V10 R-League: Does a football-style format work for racing? - The Race

V10 R-League: Does a football-style format work for racing?

Sep 29 2020
By Nathan Quinn

While many traditional motorsports have their rules and formats set in stone and get to change them only after a long and bureaucratic process, the world of esports is a lot more free-flowing in comparison.

This is partly down to the comparative ease to set up and run an esports competition versus the time, planning and money needed for any real-world championship.

For those reasons the new V10 R-League features a car that visually has been very heavily inspired by the design concepts of 2022 Formula 1 cars.

Without any environmental or economic factors getting in the way the decision has been made to give these virtual cars V10 engines churning out 900bhp and no traction control, to give the drivers as fast a car and as tough a challenge as possible.

V10 R League Brands Pic 2

In terms of the format, the V10 R-League is an amalgamation of motorsports and team sports such as football, as teams of drivers compete in matches to score points towards the league table, with teams being able to change which three drivers race for them in each match day.

The eight teams in the league face off against each of the other teams once, with each match day taking place at a different circuit but always consisting of the same three races.

So instead of a starting grid packed with 20+ cars, as only two teams race one another at the same time, the number of cars on the track at any one time is never more than six.

Unlike in traditional motorsport, teams score points based solely on whether or not they beat the other team and not on where their drivers finish on circuit. Each round won is a point gained, with three available to a team on a given match day if it wins all three of its rounds.

V10 R League Vallelunga Pic 2

The first round is best-of-three head-to-head races, with each driver from both teams taking part in one of the short races.

Round two is a relay race where each driver has to do a certain number of laps around the circuit before entering the pits and letting their team-mate do their stint.

This format produced one of the biggest shocks of the V10-R season so far, as Jean Alesi Esports Academy Team Suzuki took a point off league table leaders Porsche24 Redline.

JAESA Team Suzuki was trailing Redline in the opening stint, but gained time during the first pitstop and jumped ahead in the second.

With only two laps left to go at Vallelunga Porsche24 Redline was unable to get back ahead, dropping only its second point in the championship to date.

In the final round of each match-up, all three drivers from the two teams race simultaneously score points based on a 10-6-4-3-2-1 points system.

V10 R League Monza Pic 2

At the end of the race the points each team scored are tallied up and the team that scored the most points wins the match and earns another league table point.

With 26 points up for grabs though, there is the possibility that both teams can score 13 points, which is exactly what happened at the Nordschleife – when Yas Heat and Team Fordzilla went head-to-head.

The draw resulted in neither team scoring a point and therefore only two points being awarded from that match, whereas the other matches had the full three points dished out as there were no ties.

The benefit of holding a number of short, fast-paced races is it theoretically means they never run for long enough for drivers to get into a rhythm and for the winner to be a foregone conclusion.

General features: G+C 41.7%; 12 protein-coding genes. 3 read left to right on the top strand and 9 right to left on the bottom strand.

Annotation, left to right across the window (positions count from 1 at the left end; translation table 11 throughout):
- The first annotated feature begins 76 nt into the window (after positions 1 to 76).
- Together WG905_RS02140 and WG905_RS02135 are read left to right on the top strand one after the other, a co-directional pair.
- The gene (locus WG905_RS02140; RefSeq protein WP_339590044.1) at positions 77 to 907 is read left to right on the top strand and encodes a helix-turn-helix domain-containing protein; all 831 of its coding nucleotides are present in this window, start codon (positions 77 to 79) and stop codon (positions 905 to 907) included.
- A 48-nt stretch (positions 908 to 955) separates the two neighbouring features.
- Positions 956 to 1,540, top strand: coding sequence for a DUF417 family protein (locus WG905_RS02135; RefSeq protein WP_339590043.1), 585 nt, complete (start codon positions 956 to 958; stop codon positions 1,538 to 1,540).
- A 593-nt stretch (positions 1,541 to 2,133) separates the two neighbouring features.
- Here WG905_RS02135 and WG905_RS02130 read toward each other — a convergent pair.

Most of the time that is indeed the case – but the complete absence of damage has led to instances where drivers spin around or crash heavily and lose so much time that they can’t possibly catch up but remain in the race anyway.

That was certainly the case in the relay race at the Nordschleife between BMW and Racing Point where Lucas Blakeley and Kevin Siggy came together, which resulted in the BMW driver having to reset his car to the pitlane.

As they did the opening stint for their teams, the race continued on for another two laps but with Racing Point 2m40s ahead of BMW, making the rest of the contest a complete formality.

After the Nordschleife round, where there were a number of big crashes, the lack of damage has become a talking point but the series intends to keep damage off for the sake of keeping the racing frantic and exciting – despite it flying in the face of realism.

V10 R League Nordschleife Pic 2

On the surface the format may seem gimmicky but that hides a level of strategy that exists in other team sports, but isn’t often seen in motorsports.

As the V10 R-League heavily focused on inter-team battles and there’s no drivers’ championship, this means the driver line-up in between each match can be changed freely.

Most teams have four drivers in their roster, Red Bull is the only team to have three named drivers whereas Team Fordzilla has five drivers it can call upon.

Teams have swapped out drivers from match to match, ensuring they’re always fielding the three fastest drivers they have at that particular circuit.

It also opens up the possibility that a driver could be told in advance that they’ll be sitting out a match to give them more time to practice for a following match at a different circuit.

The V10 R-League demonstrates perfectly the versatility of esports racing compared to the real-world equivalent, but the wildly different race structure, championship points system and absence of car damage is unlikely to win over many esports-sceptic motorsport fans.

However, as an attempt to produce high-speed esports racing that rarely gets dull, it succeeds.

Red Bull Nordschleife Crash Pic 1

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